Speaker: Date: Topic
Sumer Verma, MD
Apr 30, 2014
Understanding Dementia and the Medical and Moral Dilemmas of End of Life Care
Article from The New Yorker, Apr 28, 2014
Responsibility for Content
The WebEx video, PowerPoint presentation, take-away points, article links, etc., were sent by the Medical Library and the CME Committee.
Diane E. Young, Information Specialist
Take-Away Points of the Presentation
1: Dementia is a growing public health hazard. It is one of the top ten causes of death and cannot be prevented, cured or effectively slowed.
2: The loss of function tends to follow a pattern that reverses the developmental sequence that is responsible for the acquisition of function in infancy, and young adulthood.
3: Pharmacological interventions are often not evidence based and can result in even greater dysfunction.
4: Dementia is a terminal illness and as health care providers we must become more comfortable with palliative care and ensuring the idea of a good death.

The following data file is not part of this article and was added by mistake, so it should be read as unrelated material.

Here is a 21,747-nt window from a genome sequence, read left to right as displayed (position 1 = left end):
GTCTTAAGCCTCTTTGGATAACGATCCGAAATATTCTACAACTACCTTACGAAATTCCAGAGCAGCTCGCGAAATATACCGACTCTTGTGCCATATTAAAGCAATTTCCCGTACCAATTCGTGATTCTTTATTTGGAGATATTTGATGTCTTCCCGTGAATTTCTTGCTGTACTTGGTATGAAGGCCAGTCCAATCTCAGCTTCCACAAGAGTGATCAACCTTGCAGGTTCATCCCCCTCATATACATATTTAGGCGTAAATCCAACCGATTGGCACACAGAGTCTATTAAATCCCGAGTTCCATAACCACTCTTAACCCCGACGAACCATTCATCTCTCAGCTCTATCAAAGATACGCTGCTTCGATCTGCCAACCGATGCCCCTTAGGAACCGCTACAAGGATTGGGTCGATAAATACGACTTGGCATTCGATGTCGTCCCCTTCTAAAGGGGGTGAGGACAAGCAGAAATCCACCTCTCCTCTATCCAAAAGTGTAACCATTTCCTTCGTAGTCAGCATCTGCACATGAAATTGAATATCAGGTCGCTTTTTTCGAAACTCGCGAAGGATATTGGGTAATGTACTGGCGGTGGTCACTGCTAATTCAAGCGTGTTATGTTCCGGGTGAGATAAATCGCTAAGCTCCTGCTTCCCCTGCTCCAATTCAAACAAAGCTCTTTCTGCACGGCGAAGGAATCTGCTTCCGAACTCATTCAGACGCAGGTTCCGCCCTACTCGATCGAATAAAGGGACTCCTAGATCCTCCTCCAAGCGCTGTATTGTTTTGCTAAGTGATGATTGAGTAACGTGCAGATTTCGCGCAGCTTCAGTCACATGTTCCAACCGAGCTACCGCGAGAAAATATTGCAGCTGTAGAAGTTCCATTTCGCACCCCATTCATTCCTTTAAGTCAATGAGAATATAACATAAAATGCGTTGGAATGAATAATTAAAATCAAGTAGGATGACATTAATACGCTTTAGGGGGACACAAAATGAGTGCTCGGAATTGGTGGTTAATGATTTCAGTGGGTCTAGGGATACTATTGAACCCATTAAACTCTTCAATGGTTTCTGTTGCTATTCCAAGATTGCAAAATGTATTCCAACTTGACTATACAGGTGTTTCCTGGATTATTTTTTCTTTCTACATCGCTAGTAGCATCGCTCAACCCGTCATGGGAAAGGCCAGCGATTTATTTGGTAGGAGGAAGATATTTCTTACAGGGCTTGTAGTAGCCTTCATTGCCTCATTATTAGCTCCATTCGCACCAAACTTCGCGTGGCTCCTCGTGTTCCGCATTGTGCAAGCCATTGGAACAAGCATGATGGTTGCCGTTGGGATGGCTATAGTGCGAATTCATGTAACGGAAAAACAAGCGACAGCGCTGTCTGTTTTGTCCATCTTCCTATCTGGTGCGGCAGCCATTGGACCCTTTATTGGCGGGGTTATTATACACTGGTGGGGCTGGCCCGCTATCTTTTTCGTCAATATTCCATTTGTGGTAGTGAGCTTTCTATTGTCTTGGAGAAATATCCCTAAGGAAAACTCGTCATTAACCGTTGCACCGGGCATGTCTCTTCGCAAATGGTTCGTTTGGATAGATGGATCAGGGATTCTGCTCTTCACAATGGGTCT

Links to Articles Cited in the Presenation
- Hughes JC: Specialist palliative care in dementia. BMJ 2005;330(7482):57-8.
- Lynn J: Perceptions by family members of the dying experience of older and seriously ill patients. S
- Mitchell SL: Estimating prognosis for nursing home residents with advanced dementia. JAMA 2004;291(2
- Murray TH: The quest to reform end of life care: rethinking assumptions and setting new directions.
- Reisberg B: FAST Scale Administration. Psychopharmacol Bull 1988;24(4):653-9.
- Reisberg B: Functional assessment staging (FAST). Psychopharmacol Bull 1988;24(4):653-9.
- Singer PA: Quality end-of-life care: patients' perspectives. JAMA 1999;281(2):163-8.